If you’ve all of a sudden found yourself working from home or doing online classes, I’d love to share some of my tips on the topic!
I’ve been working from home for several years, and I finished the last two years of my undergraduate degree online.
Below are some of the things I’ve learned help me:
Set a schedule: It’s easy to sleep-in, drag out your morning routine and avoid sitting down to work. This only drags your workday later into the day and makes it harder to get to bed on time that night, which turns into a vicious cycle.
Prepare: Gather everything you’ll need ahead of time. Your laptop charger, water, planner, pen/pencil and binder should all be next to you when you sit down. Otherwise, you’ll be jumping up every few minutes to grab that thing you forgot but need.
Proper workspace: You don’t necessarily need a desk and office chair, but make sure you have somewhere that’s ideal for work. As comfy as the couch is, I’ve found I’m more productive sitting at a table.
Don’t work/study in bed: This can make it harder to fall asleep at night; keep your bed a place you wind down, not where you need to focus on work/school.
Move your body: Working/studying at home means you’re even more sedentary than normal because we cut out the walks to and from your car and around campus or your building. If you can, get outside for a little or do a quick workout at home.
Meal prep: Just like you do for work, I’d recommend preparing at least lunch the night before. Have something ready to go so you aren’t cooking a full meal in the middle of your “work day”.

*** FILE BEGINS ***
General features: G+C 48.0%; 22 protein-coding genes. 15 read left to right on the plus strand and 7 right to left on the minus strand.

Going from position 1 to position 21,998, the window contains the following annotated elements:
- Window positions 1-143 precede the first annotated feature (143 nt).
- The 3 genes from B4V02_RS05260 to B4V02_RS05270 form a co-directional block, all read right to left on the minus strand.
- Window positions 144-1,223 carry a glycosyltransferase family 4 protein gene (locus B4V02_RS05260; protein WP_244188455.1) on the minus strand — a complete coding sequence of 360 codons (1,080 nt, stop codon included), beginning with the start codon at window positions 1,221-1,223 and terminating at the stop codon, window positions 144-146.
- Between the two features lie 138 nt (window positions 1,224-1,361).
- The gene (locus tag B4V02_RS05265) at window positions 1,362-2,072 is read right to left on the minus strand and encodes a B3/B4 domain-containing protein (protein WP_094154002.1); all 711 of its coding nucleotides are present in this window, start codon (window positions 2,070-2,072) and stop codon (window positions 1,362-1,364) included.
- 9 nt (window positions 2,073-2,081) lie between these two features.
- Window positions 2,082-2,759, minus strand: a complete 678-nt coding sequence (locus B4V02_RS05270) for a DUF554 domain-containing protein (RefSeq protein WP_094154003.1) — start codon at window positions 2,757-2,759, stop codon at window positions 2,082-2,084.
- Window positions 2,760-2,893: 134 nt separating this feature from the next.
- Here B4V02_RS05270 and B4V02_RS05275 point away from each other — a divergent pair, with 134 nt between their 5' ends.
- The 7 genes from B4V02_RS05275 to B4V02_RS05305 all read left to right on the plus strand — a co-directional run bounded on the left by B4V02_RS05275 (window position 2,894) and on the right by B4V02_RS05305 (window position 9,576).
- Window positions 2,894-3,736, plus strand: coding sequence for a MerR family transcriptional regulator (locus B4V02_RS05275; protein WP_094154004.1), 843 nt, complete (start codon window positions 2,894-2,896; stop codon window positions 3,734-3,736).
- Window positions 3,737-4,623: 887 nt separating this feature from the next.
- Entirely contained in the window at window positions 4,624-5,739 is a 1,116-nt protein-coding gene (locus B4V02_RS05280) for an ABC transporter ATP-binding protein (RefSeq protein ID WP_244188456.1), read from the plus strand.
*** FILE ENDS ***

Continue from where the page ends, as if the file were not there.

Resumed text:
Advice for working from home:
Track your hours: Even if you aren’t being paid hourly, it can help to keep track of when you’re working. This way, you know you’re “on the clock” and can’t get distracted texting or scrolling Facebook until you “clock out”.
Take breaks: Don’t forget to take the breaks you get during a normal day. If you get an hour lunch break, set a timer to ensure you take a full-hour break.
Communicate your schedule: If you have kids, make sure they’re aware of the situation. Explain why you’re working from home in a way they’ll understand and benefit from. If you’re planning a family vacation they’re excited for, explain you need to work to afford the trip.
Advice for online classes:
Turn your video on: I actually enjoyed when teachers required us to have our videos on during class because otherwise I found it so easy to get distracted doing something else. Especially being at home, it’s easy for something else to pop up that you think needs to be handled right away.
Participate: Not only does this help keep you engaged in the content, you’ll stand out and earn bonus points from the teacher.
Fun fact: Interacting over video prepares you for Skype interviews, online trainings, and virtual meetings in the future!